5. Support pest predators: Predatory wasps do love the carrot family (mentioned above). If you have an abundance of these foods in your garden, the wasps will come to live with you—and lay their eggs on the caterpillars of pests. Setting up homes for frogs, lizards, and birds and making water and spaces available to them will help to create a natural balance.

 

6. Use sacrifice crops: Plant extras of things that pests love and be willing to sacrifice some of them to the pests in exchange for more of what you want.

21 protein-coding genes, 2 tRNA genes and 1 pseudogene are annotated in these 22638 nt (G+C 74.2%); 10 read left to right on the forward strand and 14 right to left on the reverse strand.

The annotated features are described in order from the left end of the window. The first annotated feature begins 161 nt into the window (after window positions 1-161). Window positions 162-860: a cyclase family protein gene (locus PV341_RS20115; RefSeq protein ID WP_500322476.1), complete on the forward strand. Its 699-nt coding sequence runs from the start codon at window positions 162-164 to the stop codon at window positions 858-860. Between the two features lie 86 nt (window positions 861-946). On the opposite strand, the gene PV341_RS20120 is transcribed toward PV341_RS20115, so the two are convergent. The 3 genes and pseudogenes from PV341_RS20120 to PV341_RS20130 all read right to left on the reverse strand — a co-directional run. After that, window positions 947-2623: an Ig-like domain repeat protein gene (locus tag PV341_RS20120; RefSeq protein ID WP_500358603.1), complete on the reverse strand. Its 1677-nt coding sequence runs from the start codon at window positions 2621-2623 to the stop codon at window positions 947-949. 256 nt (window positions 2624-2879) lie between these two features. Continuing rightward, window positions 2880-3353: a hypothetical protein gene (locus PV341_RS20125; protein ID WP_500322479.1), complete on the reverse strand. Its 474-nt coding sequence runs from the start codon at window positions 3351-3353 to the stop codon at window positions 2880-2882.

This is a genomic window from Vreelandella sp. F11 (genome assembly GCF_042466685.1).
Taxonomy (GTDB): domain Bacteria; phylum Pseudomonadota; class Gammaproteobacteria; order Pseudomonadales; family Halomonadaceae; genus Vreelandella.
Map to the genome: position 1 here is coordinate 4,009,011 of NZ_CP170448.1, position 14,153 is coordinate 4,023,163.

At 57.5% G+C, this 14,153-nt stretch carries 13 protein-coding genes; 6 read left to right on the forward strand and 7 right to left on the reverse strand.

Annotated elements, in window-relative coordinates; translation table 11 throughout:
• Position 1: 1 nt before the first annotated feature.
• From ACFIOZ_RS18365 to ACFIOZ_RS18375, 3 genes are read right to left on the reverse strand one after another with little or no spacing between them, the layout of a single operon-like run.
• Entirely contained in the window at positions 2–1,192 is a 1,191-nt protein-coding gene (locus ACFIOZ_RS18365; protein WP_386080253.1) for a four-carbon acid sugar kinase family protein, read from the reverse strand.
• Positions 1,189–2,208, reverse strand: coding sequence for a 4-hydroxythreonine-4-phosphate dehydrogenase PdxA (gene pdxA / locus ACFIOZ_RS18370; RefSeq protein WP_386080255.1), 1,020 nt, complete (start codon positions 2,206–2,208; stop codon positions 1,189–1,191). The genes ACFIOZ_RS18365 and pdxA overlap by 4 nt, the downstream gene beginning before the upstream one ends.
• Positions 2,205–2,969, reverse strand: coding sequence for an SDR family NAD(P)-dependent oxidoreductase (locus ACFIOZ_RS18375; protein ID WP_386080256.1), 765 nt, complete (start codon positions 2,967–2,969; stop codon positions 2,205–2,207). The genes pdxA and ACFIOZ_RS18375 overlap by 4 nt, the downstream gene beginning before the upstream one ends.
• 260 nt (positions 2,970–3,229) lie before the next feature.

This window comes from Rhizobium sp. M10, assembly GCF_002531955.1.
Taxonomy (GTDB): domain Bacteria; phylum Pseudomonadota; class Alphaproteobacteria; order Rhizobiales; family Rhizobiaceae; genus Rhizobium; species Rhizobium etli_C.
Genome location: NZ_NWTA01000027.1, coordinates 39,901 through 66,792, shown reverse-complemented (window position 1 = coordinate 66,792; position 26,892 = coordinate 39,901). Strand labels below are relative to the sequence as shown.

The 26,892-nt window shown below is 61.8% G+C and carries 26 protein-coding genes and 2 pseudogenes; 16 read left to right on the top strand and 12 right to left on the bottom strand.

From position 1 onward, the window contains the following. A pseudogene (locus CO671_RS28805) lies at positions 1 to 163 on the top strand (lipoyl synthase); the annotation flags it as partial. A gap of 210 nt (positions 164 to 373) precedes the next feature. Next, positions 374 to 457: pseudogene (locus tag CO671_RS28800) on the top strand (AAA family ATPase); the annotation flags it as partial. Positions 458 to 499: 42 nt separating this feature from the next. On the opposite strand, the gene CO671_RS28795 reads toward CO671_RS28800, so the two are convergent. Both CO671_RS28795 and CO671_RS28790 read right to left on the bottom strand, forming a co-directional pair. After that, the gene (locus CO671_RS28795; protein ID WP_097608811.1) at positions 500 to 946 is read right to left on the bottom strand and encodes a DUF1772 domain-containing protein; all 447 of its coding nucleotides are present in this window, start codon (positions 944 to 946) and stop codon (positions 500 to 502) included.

These are some passive ways to organize your garden to deal with pests. Pest management techniques also range into using traps (like a shallow pan of beer for slugs) and repellants of all kinds. Many of these are sold commercially and work well. Recipes for sprays also abound and most of the ingredients (like cayenne pepper) are common to your household. 

 

Try some of these techniques and report back to us on how it went!